I very recently discovered the very useful pychromecast library, and, being the owner of a Chromecast, I started wondering what I could do with it. Since there aren’t that many things a Chromecast can do (it pretty much only plays videos over the network, although there are some other things as well), I decided to make my own TV station. Thus, Shufflecast was born.
As you may have heard, LogMeIn has acquired LastPass. This would normally not be very interesting news, but LogMeIn have turned out to be a bit shady, which means that I trust LastPass much less under its new owner. Also, since Persona, the solution to all authentication problems never panned out (damn you, Mozilla, damn you to hell!), I am forced to find a new password manager.
To give you a bit of history, I started out, as many of us do, using only one or two passwords for everything. This was, of course, entirely insecure, because I was giving my email and Dropbox password to every shady game site and bank out there. One day, I decided I should switch to something else, but I didn’t like carrying and synchronizing a file every time I added a password, so I opted with something with less state: SuperGenPass
Microservices are awesome. We know this because of all the success stories that are circulating lately. The news is full of such stories, of people taking large, monolithic codebases, breaking them up, adding HTTP APIs and enjoying all the benefits.
As with all fashionable practices, it starts out innocently enough, someone tries it, it works out very well for them, they present it in an eloquent way that outlines all the advantages of the new practice, and everyone is excited and eager to try it out. Soon, you have a deluge of articles saying how well it works, and how more people tried it with great results. What you don’t hear, though, is the cases where it didn’t work, simply because people aren’t as motivated to write about their failures.
Earlier today, i.e. a few minutes ago, I was working on my latest guinea pig, TiThess. It’s an events guide for my city, and the latest project I’m trying everything on. I like having a project I can try new things on, as it helps keep my skills sharp.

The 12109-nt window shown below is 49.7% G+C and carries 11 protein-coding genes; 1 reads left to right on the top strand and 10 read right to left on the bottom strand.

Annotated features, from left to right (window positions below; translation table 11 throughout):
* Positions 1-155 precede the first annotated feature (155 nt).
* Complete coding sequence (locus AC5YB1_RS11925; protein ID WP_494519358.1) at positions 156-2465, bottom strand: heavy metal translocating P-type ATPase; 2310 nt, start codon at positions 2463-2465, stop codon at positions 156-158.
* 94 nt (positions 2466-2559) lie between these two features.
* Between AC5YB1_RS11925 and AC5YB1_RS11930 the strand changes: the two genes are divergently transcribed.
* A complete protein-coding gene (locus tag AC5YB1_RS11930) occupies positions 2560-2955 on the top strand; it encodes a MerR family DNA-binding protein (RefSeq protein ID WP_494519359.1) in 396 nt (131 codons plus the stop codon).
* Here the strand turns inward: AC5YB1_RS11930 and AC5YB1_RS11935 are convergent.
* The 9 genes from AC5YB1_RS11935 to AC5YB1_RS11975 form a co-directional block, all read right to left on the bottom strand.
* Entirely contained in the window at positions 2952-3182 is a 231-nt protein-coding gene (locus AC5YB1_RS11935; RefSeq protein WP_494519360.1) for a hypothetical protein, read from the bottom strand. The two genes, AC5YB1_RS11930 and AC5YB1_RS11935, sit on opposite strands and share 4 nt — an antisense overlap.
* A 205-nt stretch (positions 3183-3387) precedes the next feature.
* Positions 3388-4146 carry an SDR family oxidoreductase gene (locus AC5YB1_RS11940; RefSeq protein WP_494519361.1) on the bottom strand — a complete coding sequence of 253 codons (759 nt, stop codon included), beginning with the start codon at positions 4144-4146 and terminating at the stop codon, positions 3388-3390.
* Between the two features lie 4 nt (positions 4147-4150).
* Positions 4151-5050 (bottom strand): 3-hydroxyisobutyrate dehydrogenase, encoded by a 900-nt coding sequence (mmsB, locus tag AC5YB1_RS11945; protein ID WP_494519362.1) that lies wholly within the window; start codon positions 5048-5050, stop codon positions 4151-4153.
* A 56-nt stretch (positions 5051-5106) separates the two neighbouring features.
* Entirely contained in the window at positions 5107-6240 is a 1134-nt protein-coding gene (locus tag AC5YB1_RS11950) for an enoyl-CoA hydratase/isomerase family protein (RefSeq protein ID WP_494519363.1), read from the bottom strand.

As I was testing page load times with the excellent Web Page Test, trying to get them down to the absolute minimum, I was getting an F in time-to-first-byte. This is very odd, because the whole site is supposed to be cached, so I was wondering whether the cache is doing something wrong and slowing page generation down.
To make sure, I needed a simple way to show how long page generation took, like the old “page generated in X seconds” footer that was all the rage with PHP sites way back when. Here’s how I did it:
Welcome to part four of the iRotary trilogy! This is the part where we complete the project, along with the OFFICIAL TRAILER at the very end (spoiler alert!).
The original goal of this post was to complete the project, but I have delayed writing it for so long, that I think it would be better if I just started from the beginning, and produced one, cohesive narrative.
As you may remember from part one, I am a very angry person. Especially when talking on the phone, I get easily pissed off, and nowadays there’s no good way to express my frustration. I miss the olden days, where you had a nice physical handset you could slam into the phone to relieve your tension, but mobile phones just don’t provide the same pleasure. Undeterred, I set out to create a rotary phone that was also a mobile phone.
Thus, the iRotary was born.
This post needs no introduction, so it doesn’t have one. If you want to write an API and need to know how to make it secure, and have the requests authenticate against a server or a client, look no further! Well, do look a bit further, because I’m going to tell you how to do all these things in this post.